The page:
[Novalug] Device naming.
Bryan J. Smith
b.j.smith at ieee.org
Mon Mar 15 22:47:45 EDT 2010
The Red Hat LVM Guide is 127 pages in PDF format. There are also
support documentation on how DeviceMapper (a native facility in kernel
2.6 that is always used -- even for Legacy BIOS/DOS disk labels) and
other documentation. LVM (and Cluster LVM) is utilized in many enterprises
for much of the past decade.
As far as "experimentation," you do understand there are more than one
partition table format, correct? And that different platforms don't use the
same, correct? This isn't "experimentation." You mentioned you are going
to be repartitioning a new drive. I merely said you don't have to pre-
determine sizes if you use LVM. You can slice off any size and always
increase it (and decrease it in the case of Ext2/Ext3) whenever you want.
Without taking down the system. ;)
As far as "if the damn thing works," Legacy BIOS/DOS disk labels have
many limitations. In fact, they are being replaced by the GPT disk label
to overcome the 2TiB (2.2TB) limitations. In fact, the legacy BIOS/DOS
disk labels have regularly been a constant source of limitations --
512MiB (528MB), 2GiB (2.1GB), 8GiB (8.4GB), 128GiB (137GB), etc...
In fact, DOS 7 (Windows 95/98/Me) is incapable of supporting more than
As far as "no free distributed file systems," have you used Red Hat GFS?
GFS2 is in the upstream kernel and in various, completely free distros now.
I have no idea what you mean by your user ID field in your file descriptors.
Do you mean you need to copy your password file, setup LDAP, or something
else? I'm wondering what that has to do with the fact that LVM volumes
move between systems and re-present themselves with the same UUID
and LABELs as on the original system? Device names don't matter at all.
It's okay not to want to use LVM and other features. That's your choice.
Just don't blame Linux for that, and call everyone else what you normally do
when we try to explain what you ask the hows and whys.
And yes, NT has a "label" command. It's part of the "diskpart" utility:
If you've done automated Windows installs in the Pre-installation Environment
(PE), you should be familiar with diskpart. You can use it at the command line
in NT's CMD.EXE or other shell, it works the same. You can even define the
mount point (anchor) for a volume instead of a drive letter.
"There is no meaningful difference between the systems except
with drive letters it is easier to put a file on a specific disk."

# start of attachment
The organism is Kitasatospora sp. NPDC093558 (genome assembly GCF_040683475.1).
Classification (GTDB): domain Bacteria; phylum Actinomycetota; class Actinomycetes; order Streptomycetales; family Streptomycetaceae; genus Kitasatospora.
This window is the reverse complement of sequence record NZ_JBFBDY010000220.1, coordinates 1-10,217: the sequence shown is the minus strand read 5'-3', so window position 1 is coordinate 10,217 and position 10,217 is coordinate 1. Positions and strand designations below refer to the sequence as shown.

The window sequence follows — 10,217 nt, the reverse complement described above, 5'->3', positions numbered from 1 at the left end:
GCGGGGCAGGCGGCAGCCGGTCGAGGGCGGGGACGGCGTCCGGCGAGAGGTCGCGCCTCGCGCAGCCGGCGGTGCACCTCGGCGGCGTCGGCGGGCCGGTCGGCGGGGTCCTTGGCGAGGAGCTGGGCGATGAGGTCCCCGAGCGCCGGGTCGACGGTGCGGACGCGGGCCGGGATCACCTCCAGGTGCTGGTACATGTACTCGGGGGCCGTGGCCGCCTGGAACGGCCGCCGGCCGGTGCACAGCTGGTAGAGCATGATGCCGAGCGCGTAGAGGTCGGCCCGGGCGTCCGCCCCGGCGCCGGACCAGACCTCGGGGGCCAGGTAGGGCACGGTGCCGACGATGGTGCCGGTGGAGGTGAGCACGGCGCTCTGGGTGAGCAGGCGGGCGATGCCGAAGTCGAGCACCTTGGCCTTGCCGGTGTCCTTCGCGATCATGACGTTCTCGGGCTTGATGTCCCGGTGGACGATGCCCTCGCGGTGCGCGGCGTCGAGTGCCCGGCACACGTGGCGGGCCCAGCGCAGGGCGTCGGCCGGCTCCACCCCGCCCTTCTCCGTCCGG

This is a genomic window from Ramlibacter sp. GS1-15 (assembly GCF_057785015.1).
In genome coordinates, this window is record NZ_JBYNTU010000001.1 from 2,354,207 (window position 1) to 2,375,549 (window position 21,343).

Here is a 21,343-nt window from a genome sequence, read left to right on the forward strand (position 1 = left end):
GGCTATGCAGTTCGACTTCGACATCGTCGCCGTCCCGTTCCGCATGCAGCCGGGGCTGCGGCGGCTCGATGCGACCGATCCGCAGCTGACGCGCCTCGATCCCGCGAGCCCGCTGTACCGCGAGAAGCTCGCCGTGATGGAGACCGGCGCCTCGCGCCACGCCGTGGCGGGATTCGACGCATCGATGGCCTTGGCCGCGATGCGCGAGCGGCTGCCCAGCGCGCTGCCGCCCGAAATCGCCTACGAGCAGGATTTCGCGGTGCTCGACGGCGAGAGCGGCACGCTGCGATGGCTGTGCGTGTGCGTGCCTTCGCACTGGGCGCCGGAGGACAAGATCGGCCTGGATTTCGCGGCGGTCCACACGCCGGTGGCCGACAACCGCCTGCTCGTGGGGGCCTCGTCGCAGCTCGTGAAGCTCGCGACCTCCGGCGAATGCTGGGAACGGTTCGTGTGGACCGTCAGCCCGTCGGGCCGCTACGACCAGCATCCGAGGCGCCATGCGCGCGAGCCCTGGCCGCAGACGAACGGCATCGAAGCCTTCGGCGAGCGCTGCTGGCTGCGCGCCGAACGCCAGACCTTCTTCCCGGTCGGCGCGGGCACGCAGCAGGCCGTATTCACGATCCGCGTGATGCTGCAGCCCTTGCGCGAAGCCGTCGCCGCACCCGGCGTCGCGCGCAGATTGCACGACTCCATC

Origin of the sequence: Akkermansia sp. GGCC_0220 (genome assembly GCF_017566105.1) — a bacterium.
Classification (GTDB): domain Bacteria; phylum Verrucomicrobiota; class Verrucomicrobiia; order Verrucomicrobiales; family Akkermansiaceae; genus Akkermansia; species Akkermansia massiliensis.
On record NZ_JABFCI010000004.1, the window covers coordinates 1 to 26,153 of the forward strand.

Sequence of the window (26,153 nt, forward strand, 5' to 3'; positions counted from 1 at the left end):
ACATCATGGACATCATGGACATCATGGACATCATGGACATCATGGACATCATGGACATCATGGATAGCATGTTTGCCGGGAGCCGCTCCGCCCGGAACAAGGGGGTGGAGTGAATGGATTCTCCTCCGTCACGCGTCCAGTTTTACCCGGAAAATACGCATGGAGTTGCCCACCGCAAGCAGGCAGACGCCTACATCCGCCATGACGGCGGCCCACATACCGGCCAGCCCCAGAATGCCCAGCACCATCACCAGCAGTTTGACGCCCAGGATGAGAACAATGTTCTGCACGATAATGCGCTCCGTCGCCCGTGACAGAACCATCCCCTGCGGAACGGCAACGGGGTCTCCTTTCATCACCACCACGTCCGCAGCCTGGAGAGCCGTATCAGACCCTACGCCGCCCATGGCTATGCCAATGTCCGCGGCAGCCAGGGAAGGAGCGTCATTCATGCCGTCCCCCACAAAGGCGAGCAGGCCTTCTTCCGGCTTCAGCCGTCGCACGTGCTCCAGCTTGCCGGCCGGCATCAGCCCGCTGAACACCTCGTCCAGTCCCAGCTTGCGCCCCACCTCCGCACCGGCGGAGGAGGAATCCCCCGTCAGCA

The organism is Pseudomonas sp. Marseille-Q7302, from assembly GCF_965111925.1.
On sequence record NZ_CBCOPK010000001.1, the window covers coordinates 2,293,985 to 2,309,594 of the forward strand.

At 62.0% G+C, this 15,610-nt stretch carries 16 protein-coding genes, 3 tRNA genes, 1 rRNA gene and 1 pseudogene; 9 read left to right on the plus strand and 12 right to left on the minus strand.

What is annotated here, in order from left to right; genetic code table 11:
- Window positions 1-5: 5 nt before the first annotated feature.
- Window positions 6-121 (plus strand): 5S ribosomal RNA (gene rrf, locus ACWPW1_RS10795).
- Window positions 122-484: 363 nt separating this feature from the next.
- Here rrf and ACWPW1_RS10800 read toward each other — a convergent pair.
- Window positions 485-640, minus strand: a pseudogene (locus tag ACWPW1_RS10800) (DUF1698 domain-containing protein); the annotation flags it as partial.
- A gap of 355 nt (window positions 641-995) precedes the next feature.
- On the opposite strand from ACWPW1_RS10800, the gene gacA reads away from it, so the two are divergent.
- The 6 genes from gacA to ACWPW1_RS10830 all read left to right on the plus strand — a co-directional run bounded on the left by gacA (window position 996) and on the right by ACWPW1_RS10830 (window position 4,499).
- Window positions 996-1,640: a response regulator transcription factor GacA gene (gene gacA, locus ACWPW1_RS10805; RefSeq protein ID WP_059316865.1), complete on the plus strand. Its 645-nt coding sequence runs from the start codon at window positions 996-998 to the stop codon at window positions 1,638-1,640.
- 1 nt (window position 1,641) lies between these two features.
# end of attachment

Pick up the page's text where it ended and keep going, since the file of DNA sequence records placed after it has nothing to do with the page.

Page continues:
And "easier" is what you define. Under Windows, you can set drive letters,
although they aren't remembered between systems. Under Linux, you can label
it and have it come up as the exact same name -- /media/(label) or, via
LVM, /dev/(vg)/(lvs). That's with_out_ even messing with udev. This is where
"you know what you know" and that's the world you live in.
The offer still stands. There seems to be some interest on a LVM presentation,
and I'm more than willing to cover udev, LVM and related device and volume
management, so I might have a formal presentation sometime. And I will be
driving from Glen Burnie. ;)
As far as "star chambered courts," I honestly think you don't realize how much
of Linux is developed by people who have no commercial affiliation and grew up
with far less than you did. It's called a meritocracy for a reason, which is how
most projects work. It is a repeat inconsideration by yourself to make such
statements -- a community that works together, not complains "at" each other
without lifting a finger.
Again, I will point you the LVM Administration Guide, try Section 1.2:
But it's increasingly obvious that you don't read anything anyone sends, and you
immediately dismiss it. There is also the LVM HOWTO and other documentation
out there that covers many things in detail.
I think the rest speaks for itself ...
- You don't know what /media is (and all the automation)
- You have no idea what security is (let alone don't realize how this improves security)
- You don't use Linux as a desktop OS at all (which is where automation helps)